|Image from http://www.nonviolenceunited.org/veganfuture.html|
On the one side, there are groups like Vegan Outreach that promote the practice of compassion through the vegan diet. On their website, in their e-newsletter, and in their booklets, the words "compassion" and "suffering" come up frequently. The ethic of Vegan Outreach is simple: there are countless animals suffering right now on factory farms, yet by acting with compassion and choosing to go vegan, we can help reduce the problem. By working together to "veganize" the world, we can eventually greatly minimize and maybe even eliminate this cruelty. According to Vegan Outreach's website, we can argue for veganism using the logic, "I know that I don’t want to suffer. Therefore, I don’t want to cause others to suffer."
Other people and vegan organizations seem to fall in the "compassion" category, as well. For example, Colleen Patrick-Goudreau, also known as "The Compassionate Cook", speaks a lot about compassion when she talks about veganism. You can listen to two of her podcasts about compassion and veganism here: http://www.compassionatecook.com/category/writings/podcast-media/the-compassionate-life.
According to the American Vegan Society,
"Veganism is compassion in action. It is a philosophy, diet, and lifestyle.The animal rights/welfare organization Mercy for Animals actually has "inspiring compassion" as the slogan at the top of their website. As you can see, compassion is a very important value for vegans-- as it should be!
Veganism is an advanced way of living in accordance with Reverence for Life, recognizing the rights of all living creatures, and extending to them the compassion, kindness, and justice exemplified in the Golden Rule."
Some people, however, argue that compassion is secondary to a more important concept that drives their vegan choices: justice, they say, comes first.
Gary L. Francione, a Board of Governors Professor of Law and Nicholas deB. Katzenbach Scholar of Law and Philosophy at Rutgers University School of Law-Newark, promotes the "abolitionist approach" to veganism and animal rights. He states that practicing veganism solely as a means of reducing suffering is misguided; instead, veganism should come from the principles of justice.
In his blog post, "Veganism: Just Another Way of Reducing Suffering or a Fundamental Principle of Justice & Nonviolence?", he writes:
"It is important to understand that there are significant differences among those who regard themselves as vegans.
"One important difference is between those who maintain that veganism is merely a way of reducing suffering, and those who maintain that it is a fundamental commitment to justice, nonviolence, and a recognition of the moral personhood of nonhuman animals.
"...We can no more justify using nonhumans as human resources than we can justify human slavery. Animal use and slavery have at least one important point in common: both institutions treat sentient beings exclusively as resources of others. That cannot be justified with respect to humans; it cannot be justified with respect to nonhumans—however “humanely” we treat them."He goes on to say, "Veganism is not just a way of reducing suffering; it is what justice for nonhumans requires at the very least."
There is also a blog called "The Rational Vegan" that explains it very well in the post "Compassion or Justice?":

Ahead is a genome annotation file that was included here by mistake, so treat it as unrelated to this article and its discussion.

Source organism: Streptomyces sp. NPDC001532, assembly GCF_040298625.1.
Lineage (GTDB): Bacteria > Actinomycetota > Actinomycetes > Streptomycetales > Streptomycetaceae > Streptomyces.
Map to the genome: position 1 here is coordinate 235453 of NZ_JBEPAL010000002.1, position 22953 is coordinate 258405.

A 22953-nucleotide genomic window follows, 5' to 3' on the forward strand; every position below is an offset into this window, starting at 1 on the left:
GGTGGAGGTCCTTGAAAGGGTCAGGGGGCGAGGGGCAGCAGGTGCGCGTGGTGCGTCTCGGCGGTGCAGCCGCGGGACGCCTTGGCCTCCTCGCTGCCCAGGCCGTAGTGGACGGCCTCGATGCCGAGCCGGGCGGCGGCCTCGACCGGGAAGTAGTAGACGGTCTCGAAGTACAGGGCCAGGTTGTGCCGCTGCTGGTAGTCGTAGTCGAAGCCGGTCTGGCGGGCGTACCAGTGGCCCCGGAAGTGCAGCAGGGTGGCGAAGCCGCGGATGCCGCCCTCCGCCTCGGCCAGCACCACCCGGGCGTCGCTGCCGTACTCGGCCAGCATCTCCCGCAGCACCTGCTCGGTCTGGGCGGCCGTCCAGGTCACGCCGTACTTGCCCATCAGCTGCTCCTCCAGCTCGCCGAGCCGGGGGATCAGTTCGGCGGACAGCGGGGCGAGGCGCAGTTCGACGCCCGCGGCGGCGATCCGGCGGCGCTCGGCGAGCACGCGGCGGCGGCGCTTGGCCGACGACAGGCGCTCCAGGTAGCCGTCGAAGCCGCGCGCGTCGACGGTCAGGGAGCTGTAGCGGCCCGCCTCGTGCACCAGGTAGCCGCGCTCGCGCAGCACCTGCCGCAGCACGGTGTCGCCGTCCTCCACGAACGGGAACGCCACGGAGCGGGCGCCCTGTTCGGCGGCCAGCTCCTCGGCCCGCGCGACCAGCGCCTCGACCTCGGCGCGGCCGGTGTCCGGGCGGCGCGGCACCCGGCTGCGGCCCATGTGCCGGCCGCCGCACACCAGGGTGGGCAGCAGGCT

"...watching a video showing animals being mistreated can make us sad. The message is "You're compassionate, right? Don't eat animals!"Which is Right, Then?
"For the non-vegan, the argument comes down to tastiness of animals versus feeling bad for the animals that suffer to make that tasty food. It's a battle of emotions, not reason. How often does self-interest win out over compassion? How often does an "ex-vegan" find that compassion is suddenly outweighed by the desire for a hamburger?
"You hopefully are able to see why an appeal to emotion is considered a logical fallacy. It depends on emotional state, which is fickle."
My conclusion to all of this is that both compassion and justice are important when making the decision to go vegan. For some people, compassion will play the biggest role. For others, justice may be their sole reason for shunning animal products. The point is this: both compassion and justice are valid, good things, and if they make people stop causing the murder and imprisonment of animals, then great!
Compassion is a wonderful thing. However, compassion on its own may be not be enough to make someone go fully vegan. PETA, Peter Singer, and Vegan Outreach talk about compassion and "humane" animal products, but they don't advocate for true veganism-- they tell you to "do the best you can without looking obsessive", etc. Advocating for "almost-veganism" is detrimental for practical reasons (more animals being harmed) and philosophical reasons (it's morally inconsistent). Also, the Dalai Lama-- thought to be the Bodhisattva of Compassion-- is not even a vegetarian. Simply feeling compassion for the animal on your plate is not going to help the animal who was killed for you to eat. Also, there are some people who may not feel much compassion towards animals-- however, that should not mean that they can be excluded from having ethical obligations to others. That's why a belief in animal rights, nonviolence, and justice for all is also a good thing to have.
Some people, however, may go vegan for only one of those reasons-- or an entirely different reason altogether, such as spirituality-- and that's fine, too. If you are completely committed to act on your values of compassion alone or your values of justice alone, there isn't a problem!
Now you tell me! Why are you vegan-- justice or compassion, or both, or something else?